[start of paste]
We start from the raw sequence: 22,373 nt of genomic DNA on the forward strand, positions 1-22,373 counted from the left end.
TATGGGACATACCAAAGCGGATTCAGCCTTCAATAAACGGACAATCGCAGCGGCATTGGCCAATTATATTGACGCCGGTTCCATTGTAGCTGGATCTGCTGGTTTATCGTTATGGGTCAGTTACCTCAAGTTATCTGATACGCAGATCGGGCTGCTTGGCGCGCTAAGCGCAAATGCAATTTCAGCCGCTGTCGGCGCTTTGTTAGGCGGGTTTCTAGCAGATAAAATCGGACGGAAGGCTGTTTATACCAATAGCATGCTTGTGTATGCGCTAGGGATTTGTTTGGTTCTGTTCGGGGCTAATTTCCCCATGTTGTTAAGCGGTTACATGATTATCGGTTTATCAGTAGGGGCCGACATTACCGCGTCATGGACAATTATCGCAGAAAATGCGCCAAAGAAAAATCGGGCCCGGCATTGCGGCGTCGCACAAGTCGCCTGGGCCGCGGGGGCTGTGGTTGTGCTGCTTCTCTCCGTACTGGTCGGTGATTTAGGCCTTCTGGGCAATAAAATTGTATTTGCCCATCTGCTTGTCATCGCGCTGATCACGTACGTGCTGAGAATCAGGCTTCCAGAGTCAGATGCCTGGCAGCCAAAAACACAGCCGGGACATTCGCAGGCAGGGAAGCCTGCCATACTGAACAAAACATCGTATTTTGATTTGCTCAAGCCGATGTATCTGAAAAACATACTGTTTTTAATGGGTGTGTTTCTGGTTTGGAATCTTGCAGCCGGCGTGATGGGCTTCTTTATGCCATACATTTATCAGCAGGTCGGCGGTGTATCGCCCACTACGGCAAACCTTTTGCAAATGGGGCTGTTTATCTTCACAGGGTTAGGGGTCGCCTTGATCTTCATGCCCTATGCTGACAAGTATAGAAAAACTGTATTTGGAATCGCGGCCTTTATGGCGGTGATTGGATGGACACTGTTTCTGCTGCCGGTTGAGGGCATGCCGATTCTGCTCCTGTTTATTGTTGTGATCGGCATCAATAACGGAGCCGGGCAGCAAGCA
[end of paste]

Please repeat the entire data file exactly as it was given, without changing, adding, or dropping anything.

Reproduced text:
We start from the raw sequence: 22,373 nt of genomic DNA on the forward strand, positions 1-22,373 counted from the left end.
TATGGGACATACCAAAGCGGATTCAGCCTTCAATAAACGGACAATCGCAGCGGCATTGGCCAATTATATTGACGCCGGTTCCATTGTAGCTGGATCTGCTGGTTTATCGTTATGGGTCAGTTACCTCAAGTTATCTGATACGCAGATCGGGCTGCTTGGCGCGCTAAGCGCAAATGCAATTTCAGCCGCTGTCGGCGCTTTGTTAGGCGGGTTTCTAGCAGATAAAATCGGACGGAAGGCTGTTTATACCAATAGCATGCTTGTGTATGCGCTAGGGATTTGTTTGGTTCTGTTCGGGGCTAATTTCCCCATGTTGTTAAGCGGTTACATGATTATCGGTTTATCAGTAGGGGCCGACATTACCGCGTCATGGACAATTATCGCAGAAAATGCGCCAAAGAAAAATCGGGCCCGGCATTGCGGCGTCGCACAAGTCGCCTGGGCCGCGGGGGCTGTGGTTGTGCTGCTTCTCTCCGTACTGGTCGGTGATTTAGGCCTTCTGGGCAATAAAATTGTATTTGCCCATCTGCTTGTCATCGCGCTGATCACGTACGTGCTGAGAATCAGGCTTCCAGAGTCAGATGCCTGGCAGCCAAAAACACAGCCGGGACATTCGCAGGCAGGGAAGCCTGCCATACTGAACAAAACATCGTATTTTGATTTGCTCAAGCCGATGTATCTGAAAAACATACTGTTTTTAATGGGTGTGTTTCTGGTTTGGAATCTTGCAGCCGGCGTGATGGGCTTCTTTATGCCATACATTTATCAGCAGGTCGGCGGTGTATCGCCCACTACGGCAAACCTTTTGCAAATGGGGCTGTTTATCTTCACAGGGTTAGGGGTCGCCTTGATCTTCATGCCCTATGCTGACAAGTATAGAAAAACTGTATTTGGAATCGCGGCCTTTATGGCGGTGATTGGATGGACACTGTTTCTGCTGCCGGTTGAGGGCATGCCGATTCTGCTCCTGTTTATTGTTGTGATCGGCATCAATAACGGAGCCGGGCAGCAAGCA